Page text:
5 Things to Include in Your Manufacturing Website That Other Sites Don’t Have

Derek Brown | Internet Presence

Pronto has been in the web marketing business for nearly a decade. During that time, we’ve amassed a portfolio of sites that cover at least 23 different industries ranging from environmental services to insurance. If there’s one thing we’ve learned while coding, designing, and copywriting websites, it’s this:

One of the toughest obstacles of website creation is recognizing when everyone in your industry is doing something because it works, and when they’re doing something merely because everyone else is.
 

This is especially true of the manufacturing industry. We’ve created several stellar industrial websites for our clients, and it’s time we set the record straight about the misconceptions holding your factory’s site back from reaching its potential as a lead-capturing machine.


Misconception #1: Manufacturing content and SEO don’t mix

When plant managers think of their ideal website, they think of schematics, data sheets, output statistics, and whatever other tangible information they can present to leads. Why? Because they assume that this is the only type of content visitors are searching for.

Although that is sometimes true, there is a broad swath of leads searching for much more ambiguous topics. With the right SEO and copywriting, you can snatch them all.

Overstuffing a homepage with keywords, and localized content actually hurts a website’s ranking on Google. Our insider know-how allows us to create pages that reassure both your leads and Google metrics.

We designed Chicago Precision Manufacturing’s (CPM) website in a way that welcomes uninformed leads with a structured, visually appealing banner that keeps it simple. Now, anyone can find the CPM site, whether they’re searching for “metalworking lathe prototyping” or “Chicago metal fabrication”.

CPM
 


Misconception #2: Assembly line videos are too boring to be useful

Even just writing that subheading makes us question our own judgment. Batch processing is all about using repetition to manufacture high-quality parts. But to get there you have to machine the same piece over, and over, and over, and...how could a video of that spruce up your flashy homepage?

Pro-Motion Industries put an assembly line video on their homepage to show clients their equipment, quality control, and PPAP to get a leg up over competitors who wait until much later in the sales process to showcase their own operations.


Misconception #3: All your website sells is parts

Inventory catalogs have always been comprised of uninteresting tables and lists. They force your clients to think of your company as a source of data rather than solutions, which is not the way it has to be. If Apple can sell you a phone that makes you cooler, your job shop can sell machined parts that better the world.

Sound a bit extreme? Just look at the stories conveyed in Telewave, Inc.’s homepage banners. Couplers, power monitors, and intermodulation panels might not capture your audience, but with some well-written copy and high-quality images, they become the spare parts that enable policemen to keep us safe and engineers to build our cities.

Telewave
 


Misconception #4: Only professionally lit and staged photos should be featured

Most of the time, high-quality photos of your operation are preferred to those shot from a worker’s smartphone. But something is always better than nothing. When designing a website for East Coast Repair and Fabrication, we didn’t hesitate to include some "real" photos on their site.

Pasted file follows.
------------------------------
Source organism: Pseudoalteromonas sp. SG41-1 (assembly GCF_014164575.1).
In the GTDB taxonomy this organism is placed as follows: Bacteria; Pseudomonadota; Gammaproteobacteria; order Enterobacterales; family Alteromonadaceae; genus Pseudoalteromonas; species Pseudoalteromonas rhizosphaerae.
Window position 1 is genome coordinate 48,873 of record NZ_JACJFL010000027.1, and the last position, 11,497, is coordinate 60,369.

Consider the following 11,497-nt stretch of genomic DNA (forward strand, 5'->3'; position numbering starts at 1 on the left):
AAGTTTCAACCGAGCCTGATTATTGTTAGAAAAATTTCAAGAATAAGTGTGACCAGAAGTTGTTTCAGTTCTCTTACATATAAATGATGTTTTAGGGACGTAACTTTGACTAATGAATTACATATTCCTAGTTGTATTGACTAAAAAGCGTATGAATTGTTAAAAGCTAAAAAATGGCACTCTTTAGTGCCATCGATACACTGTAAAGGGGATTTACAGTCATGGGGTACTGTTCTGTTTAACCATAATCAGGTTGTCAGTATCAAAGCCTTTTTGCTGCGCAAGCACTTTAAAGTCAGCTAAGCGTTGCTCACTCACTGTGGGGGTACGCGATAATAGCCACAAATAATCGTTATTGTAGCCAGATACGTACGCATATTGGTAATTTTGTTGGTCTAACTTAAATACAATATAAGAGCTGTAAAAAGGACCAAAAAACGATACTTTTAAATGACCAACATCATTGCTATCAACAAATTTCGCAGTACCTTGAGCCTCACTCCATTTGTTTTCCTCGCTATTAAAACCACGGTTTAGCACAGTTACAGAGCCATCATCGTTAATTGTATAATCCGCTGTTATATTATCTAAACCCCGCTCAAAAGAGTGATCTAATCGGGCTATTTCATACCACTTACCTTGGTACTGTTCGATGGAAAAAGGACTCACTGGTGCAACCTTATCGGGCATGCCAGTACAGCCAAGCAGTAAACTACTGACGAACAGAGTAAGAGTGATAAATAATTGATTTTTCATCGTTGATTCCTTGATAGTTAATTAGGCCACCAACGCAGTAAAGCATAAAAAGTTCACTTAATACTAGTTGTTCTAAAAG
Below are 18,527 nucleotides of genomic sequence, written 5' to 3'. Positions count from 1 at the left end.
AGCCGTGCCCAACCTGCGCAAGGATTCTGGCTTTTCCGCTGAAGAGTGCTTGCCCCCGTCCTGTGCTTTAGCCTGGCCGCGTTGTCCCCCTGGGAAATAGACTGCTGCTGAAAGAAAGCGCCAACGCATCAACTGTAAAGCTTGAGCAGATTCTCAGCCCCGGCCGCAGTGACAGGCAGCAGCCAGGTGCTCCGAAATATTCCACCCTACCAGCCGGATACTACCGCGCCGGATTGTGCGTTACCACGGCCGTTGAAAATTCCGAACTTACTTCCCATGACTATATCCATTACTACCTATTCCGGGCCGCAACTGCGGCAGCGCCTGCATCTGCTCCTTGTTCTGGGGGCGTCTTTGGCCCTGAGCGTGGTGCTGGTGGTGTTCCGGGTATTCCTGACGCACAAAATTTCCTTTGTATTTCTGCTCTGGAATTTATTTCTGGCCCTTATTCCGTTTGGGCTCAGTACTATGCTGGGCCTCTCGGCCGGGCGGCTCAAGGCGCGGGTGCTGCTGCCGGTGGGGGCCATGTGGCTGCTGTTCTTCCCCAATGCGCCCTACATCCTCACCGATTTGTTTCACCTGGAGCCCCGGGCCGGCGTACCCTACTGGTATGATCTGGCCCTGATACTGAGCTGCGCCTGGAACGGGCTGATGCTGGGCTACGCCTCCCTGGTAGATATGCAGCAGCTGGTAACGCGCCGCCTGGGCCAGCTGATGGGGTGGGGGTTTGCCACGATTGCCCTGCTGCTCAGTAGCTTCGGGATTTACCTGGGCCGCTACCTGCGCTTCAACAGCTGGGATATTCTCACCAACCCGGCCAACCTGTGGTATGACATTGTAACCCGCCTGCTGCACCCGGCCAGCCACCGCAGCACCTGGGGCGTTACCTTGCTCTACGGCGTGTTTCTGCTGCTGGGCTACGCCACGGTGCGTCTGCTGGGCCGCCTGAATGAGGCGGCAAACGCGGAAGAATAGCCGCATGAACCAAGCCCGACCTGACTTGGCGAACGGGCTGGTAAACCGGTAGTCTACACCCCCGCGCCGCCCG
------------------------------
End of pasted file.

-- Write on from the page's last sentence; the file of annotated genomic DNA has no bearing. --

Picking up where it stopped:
Every manufacturing website your leads visit will have a photo of some welder hard at work, sparks flying. We do it too because stock images look nice and boost the appeal of your site, but they don’t convince your customer that you’re good at anything other than picking and downloading great photos. Show clients photos of your work -- especially when they look candid and authentic.


Misconception #5: Site content should focus exclusively on your products

A lot of industrial websites struggle with tunnel vision. Managers are so used to a production scheduling mindset that fixates so much on increasing output and standardization that it ends up affecting how they view their leads.

While focusing on pushing leads through the next step in your sales funnel is important, don’t forget about how your site can help you build a trustworthy reputation. Some leads may not be ready to complete your “Request A Quote” form, and instead of sacrificing them as a lost cause, why not provide them with relevant information that establishes you as an industry expert?

On the Flow Management Devices LLC homepage we thought outside the box. Leads are searching for liquid gas flow management equipment, so including a News & Events section paired with live market data for relevant inputs and materials was the perfect way to keep our clients at the forefront of their customers’ minds.

Flow
 

When you’re building your website, there are a lot of factors to consider: color continuity, cross-platform programming languages, mobile optimization, and more. However, falling into the rut of unoriginal design and brand identity is not a factor you should be subjected to.

If you want to create a website that stands out from the rest, speak with one of our experts today.

How-SEO-Works-ebook-cover

How SEO Works for Industrial Companies

This free, 15-page eBook lets you in on the secrets of tried and tested SEO best practices to drive organic traffic to your company’s website.

Download your free copy

Derek Brown

Derek is Co-Founder of Pronto Marketing and Editor-in-Chief of Industrial Marketing Works. He worked as a Microsoft Director for over 13 years, specializing in the small business segment. Derek is an active speaker and community leader in entrepreneurship, start-ups, digital marketing, and more.